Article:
Richard Wagamese was an Ojibwe author, whose novel Indian Horse became a bestseller and was even adapted into a movie. In this novel, an Ojibwe child named Saul is forced into the residential school system where he takes up an interest in hockey. However, the trauma he endures in the school carries with him, even when he enters bigger hockey leagues and endures racism from the other players. Richard Wagamese was a fiercely talented writer who everyone should read from. This book deals with some extremely heavy themes, so please be careful. However, I would encourage those looking to learn more about residential schools to read this. 

6. A Coyote Columbus Story by Thomas King 

This is a picture book by bestselling Cherokee and Greek author Thomas King. This book retells Christopher Columbus' invasion of North America through the eyes of Coyote, the trickster animal. The illustrations in this book were so vibrant and well done, and this book is great for children to learn more about Indigenous traditions. 

7. Dreaming in Indian edited by Lisa Charleyboy and Mary Leatherdale

This book is a non-fiction anthology of short stories, poems, and other art by Indigenous creators. The editors did a fantastic job at including a wide range of Indigenous artists from across Turtle Island, and overall this book is intended to inspire Indigenous youth to take up activism in whatever their art form may be. 

These are my recommendations for anyone who would like to expand their reading of Indigenous authors. However, I recognize that this list is not complete. Please include any more authors who you love and I will add them to the list along with who recommended them. I want this post to continue to shed light on Indigenous creators and the value that their work brings during a time which is often filled with so much sadness.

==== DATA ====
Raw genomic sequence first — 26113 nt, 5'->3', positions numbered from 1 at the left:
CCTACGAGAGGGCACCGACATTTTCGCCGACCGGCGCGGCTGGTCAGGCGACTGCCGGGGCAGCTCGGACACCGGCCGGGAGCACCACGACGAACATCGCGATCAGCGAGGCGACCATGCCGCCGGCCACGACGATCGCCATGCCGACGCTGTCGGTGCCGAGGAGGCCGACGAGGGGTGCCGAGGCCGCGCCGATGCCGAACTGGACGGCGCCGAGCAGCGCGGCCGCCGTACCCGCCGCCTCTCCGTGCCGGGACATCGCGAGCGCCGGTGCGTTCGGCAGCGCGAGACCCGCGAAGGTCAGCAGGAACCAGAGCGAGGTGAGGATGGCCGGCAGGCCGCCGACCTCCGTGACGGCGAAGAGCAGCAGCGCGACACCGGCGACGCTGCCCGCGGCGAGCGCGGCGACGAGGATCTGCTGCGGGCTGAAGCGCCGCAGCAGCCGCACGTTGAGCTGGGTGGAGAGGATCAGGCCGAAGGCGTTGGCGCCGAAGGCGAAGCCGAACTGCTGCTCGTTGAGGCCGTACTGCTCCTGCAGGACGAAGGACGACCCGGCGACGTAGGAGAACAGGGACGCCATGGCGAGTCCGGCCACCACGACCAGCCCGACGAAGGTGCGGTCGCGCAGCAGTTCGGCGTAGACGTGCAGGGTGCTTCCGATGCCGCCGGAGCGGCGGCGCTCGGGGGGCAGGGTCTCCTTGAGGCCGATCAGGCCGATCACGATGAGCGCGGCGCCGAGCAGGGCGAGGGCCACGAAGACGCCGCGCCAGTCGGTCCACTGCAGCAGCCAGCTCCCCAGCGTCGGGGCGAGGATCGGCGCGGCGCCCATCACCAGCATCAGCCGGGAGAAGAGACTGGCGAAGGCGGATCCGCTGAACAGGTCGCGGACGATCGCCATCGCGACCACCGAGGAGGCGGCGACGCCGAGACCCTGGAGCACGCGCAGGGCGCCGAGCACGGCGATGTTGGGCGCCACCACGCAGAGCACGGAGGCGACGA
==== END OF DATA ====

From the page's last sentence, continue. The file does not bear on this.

Have you read any of these books? What did you think? 

Emily @ Paperback Princess


  1. I have so many books by Indigenous authors on my TBR, but it can be quite tricky to find somewhere - either shop or library - that stocks them in the UK and doesn't cost the earth. Which is... interesting, considering how readily available, and relatively affordable, most mainstream (mostly White-authored,) US and Canadian fiction is here.

    1. I can imagine that would be frustrating! It's also ironic considering how the UK colonized and contributed to a lot of the problems that face Indigenous people here in Canada. You'd think that they'd want to be more aware of these issues. *sighs*

    2. There's very much a sense of Indigenous people being a Canada/US/Australia/NZ/wherever-else-the-government-ended-up thing. Not a 'here' thing. Not an 'us' thing. Which is why most people in the UK don't have a clue just how horrible we were as an imperial power.

      But then, a UK government minister referred to Welsh - the indigenous language of the UK - as a foreign language the other day, so... yeah, long, complex, colonising history all round.

      I'm with you though - it's v. frustrating. They're not books that I can just pick up from the library (although, in fairness, my small rural library is surprisingly well stocked with diverse reads,) so I have to plan my purchases. I suspect the lack of availability and the price is part of the reason the library don't have them, too.

    3. For sure! I do wish the UK would raise more awareness about imperialism. It's one of the issues I have with the Royal Family. They're put up on a pedestal and yet so much of the commonwealth was built on colonization.

  2. I just can't believe this- we really have no idea how horribly indigenous cultures were treated, but we find out all the time when this stuff comes out. how horrific. I'm so thankful that indigenous authors are getting published- thank you for sharing these.

    1. Of course, Greg! We also I think need to work on highlighting Indigenous authors all the time, not just when something bad happens.